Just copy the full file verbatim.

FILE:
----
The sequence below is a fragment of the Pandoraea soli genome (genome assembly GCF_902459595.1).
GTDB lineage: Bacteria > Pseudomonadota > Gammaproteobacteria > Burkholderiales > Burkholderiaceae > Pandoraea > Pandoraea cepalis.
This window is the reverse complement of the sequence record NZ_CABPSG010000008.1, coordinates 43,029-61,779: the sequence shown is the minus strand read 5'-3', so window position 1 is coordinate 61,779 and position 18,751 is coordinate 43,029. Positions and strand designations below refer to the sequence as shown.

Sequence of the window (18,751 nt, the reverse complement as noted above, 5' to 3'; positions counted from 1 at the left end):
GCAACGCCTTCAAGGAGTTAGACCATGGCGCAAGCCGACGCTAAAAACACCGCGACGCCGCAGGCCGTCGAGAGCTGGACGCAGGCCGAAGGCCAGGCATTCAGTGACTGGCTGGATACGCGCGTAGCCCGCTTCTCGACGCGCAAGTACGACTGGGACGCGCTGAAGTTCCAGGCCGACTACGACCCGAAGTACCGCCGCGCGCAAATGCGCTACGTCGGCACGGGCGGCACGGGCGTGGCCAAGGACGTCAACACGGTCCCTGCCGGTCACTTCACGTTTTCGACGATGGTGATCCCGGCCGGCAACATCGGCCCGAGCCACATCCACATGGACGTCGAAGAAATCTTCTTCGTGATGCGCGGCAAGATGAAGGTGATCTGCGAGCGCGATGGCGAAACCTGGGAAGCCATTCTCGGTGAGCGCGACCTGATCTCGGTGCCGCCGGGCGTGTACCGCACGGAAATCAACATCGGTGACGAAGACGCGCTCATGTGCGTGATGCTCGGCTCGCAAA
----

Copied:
The sequence below is a fragment of the Pandoraea soli genome (genome assembly GCF_902459595.1).
GTDB lineage: Bacteria > Pseudomonadota > Gammaproteobacteria > Burkholderiales > Burkholderiaceae > Pandoraea > Pandoraea cepalis.
This window is the reverse complement of the sequence record NZ_CABPSG010000008.1, coordinates 43,029-61,779: the sequence shown is the minus strand read 5'-3', so window position 1 is coordinate 61,779 and position 18,751 is coordinate 43,029. Positions and strand designations below refer to the sequence as shown.

Sequence of the window (18,751 nt, the reverse complement as noted above, 5' to 3'; positions counted from 1 at the left end):
GCAACGCCTTCAAGGAGTTAGACCATGGCGCAAGCCGACGCTAAAAACACCGCGACGCCGCAGGCCGTCGAGAGCTGGACGCAGGCCGAAGGCCAGGCATTCAGTGACTGGCTGGATACGCGCGTAGCCCGCTTCTCGACGCGCAAGTACGACTGGGACGCGCTGAAGTTCCAGGCCGACTACGACCCGAAGTACCGCCGCGCGCAAATGCGCTACGTCGGCACGGGCGGCACGGGCGTGGCCAAGGACGTCAACACGGTCCCTGCCGGTCACTTCACGTTTTCGACGATGGTGATCCCGGCCGGCAACATCGGCCCGAGCCACATCCACATGGACGTCGAAGAAATCTTCTTCGTGATGCGCGGCAAGATGAAGGTGATCTGCGAGCGCGATGGCGAAACCTGGGAAGCCATTCTCGGTGAGCGCGACCTGATCTCGGTGCCGCCGGGCGTGTACCGCACGGAAATCAACATCGGTGACGAAGACGCGCTCATGTGCGTGATGCTCGGCTCGCAAA